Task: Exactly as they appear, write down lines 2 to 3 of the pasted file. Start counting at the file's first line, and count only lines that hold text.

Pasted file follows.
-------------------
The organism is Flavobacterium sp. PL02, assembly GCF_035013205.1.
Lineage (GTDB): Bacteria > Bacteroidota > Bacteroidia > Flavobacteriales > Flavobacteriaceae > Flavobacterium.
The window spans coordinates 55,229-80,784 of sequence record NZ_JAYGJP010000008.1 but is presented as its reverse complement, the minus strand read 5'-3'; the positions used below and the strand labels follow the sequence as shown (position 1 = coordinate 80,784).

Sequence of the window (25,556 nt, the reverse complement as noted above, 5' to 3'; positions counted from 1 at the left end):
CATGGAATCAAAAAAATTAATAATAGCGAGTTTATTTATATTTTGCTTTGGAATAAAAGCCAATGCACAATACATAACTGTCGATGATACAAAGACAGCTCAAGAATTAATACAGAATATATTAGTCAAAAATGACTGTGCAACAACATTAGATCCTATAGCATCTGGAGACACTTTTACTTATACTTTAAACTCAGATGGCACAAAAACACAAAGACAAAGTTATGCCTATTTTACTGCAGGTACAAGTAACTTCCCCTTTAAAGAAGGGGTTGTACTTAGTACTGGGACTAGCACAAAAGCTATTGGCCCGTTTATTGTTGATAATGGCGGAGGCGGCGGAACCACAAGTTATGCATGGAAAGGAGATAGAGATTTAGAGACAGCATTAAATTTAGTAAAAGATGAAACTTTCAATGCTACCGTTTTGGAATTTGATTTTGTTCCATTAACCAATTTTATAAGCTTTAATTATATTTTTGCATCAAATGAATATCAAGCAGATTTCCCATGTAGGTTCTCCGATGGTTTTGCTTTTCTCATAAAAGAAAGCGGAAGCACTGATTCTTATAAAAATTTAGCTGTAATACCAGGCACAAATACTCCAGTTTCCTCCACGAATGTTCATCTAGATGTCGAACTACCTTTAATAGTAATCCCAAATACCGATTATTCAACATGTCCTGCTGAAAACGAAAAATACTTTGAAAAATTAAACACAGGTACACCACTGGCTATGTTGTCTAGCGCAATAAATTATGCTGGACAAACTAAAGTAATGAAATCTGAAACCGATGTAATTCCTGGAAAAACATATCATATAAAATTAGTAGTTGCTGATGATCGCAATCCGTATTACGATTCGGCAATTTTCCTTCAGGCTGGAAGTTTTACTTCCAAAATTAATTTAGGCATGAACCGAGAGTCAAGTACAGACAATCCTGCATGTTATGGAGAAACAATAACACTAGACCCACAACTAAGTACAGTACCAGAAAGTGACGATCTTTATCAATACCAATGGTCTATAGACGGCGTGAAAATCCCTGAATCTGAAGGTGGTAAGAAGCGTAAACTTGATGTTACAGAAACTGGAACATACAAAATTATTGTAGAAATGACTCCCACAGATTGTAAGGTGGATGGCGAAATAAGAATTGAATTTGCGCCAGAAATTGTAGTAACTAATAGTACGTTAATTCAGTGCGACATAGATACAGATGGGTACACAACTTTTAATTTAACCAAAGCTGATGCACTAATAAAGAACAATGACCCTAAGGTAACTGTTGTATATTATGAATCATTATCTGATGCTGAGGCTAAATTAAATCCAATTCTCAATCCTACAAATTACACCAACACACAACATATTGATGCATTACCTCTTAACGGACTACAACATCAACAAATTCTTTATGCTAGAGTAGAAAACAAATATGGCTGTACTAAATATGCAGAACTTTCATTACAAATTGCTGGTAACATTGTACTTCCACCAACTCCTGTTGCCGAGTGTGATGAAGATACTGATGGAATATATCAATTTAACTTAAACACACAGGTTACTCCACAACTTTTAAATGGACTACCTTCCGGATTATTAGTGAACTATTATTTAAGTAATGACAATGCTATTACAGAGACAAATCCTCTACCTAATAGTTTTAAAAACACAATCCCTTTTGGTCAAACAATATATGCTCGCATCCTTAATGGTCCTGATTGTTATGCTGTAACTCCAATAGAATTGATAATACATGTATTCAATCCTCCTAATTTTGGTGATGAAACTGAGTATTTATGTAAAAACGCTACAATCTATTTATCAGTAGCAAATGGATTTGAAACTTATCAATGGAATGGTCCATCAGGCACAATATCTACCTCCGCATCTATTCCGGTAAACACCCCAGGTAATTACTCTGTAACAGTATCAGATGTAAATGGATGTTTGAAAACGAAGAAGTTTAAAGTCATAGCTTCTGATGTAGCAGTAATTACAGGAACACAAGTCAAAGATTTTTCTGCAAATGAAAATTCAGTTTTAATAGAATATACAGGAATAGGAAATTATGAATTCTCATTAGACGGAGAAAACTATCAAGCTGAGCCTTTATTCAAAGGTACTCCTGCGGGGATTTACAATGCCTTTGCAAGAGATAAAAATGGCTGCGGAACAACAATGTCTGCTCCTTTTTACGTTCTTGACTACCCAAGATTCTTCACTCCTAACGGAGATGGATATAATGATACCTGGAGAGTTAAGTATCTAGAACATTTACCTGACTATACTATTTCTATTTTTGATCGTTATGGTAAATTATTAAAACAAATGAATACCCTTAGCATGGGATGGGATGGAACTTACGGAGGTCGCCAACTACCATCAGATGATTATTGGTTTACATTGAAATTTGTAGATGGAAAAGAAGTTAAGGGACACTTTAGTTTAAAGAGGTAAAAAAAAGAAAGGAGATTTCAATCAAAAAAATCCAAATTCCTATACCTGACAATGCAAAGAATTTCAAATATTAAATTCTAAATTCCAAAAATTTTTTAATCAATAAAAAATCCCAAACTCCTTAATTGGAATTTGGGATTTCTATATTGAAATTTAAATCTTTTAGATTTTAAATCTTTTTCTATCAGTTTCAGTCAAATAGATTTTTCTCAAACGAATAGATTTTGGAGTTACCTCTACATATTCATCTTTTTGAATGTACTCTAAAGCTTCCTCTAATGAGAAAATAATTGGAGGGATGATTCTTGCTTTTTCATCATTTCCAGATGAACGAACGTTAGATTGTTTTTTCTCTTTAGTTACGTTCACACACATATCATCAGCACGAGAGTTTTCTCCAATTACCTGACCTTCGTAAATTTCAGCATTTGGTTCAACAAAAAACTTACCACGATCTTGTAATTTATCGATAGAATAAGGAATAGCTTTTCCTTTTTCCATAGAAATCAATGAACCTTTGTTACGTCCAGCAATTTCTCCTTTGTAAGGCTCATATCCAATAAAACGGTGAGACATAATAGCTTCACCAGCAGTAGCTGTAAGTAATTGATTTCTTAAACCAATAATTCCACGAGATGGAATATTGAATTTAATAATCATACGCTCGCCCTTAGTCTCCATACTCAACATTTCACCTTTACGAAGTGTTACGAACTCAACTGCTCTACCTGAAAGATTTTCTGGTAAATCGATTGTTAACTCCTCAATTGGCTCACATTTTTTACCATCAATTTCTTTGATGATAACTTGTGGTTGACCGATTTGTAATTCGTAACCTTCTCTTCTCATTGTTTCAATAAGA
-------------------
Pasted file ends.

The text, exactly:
Lineage (GTDB): Bacteria > Bacteroidota > Bacteroidia > Flavobacteriales > Flavobacteriaceae > Flavobacterium.
The window spans coordinates 55,229-80,784 of sequence record NZ_JAYGJP010000008.1 but is presented as its reverse complement, the minus strand read 5'-3'; the positions used below and the strand labels follow the sequence as shown (position 1 = coordinate 80,784).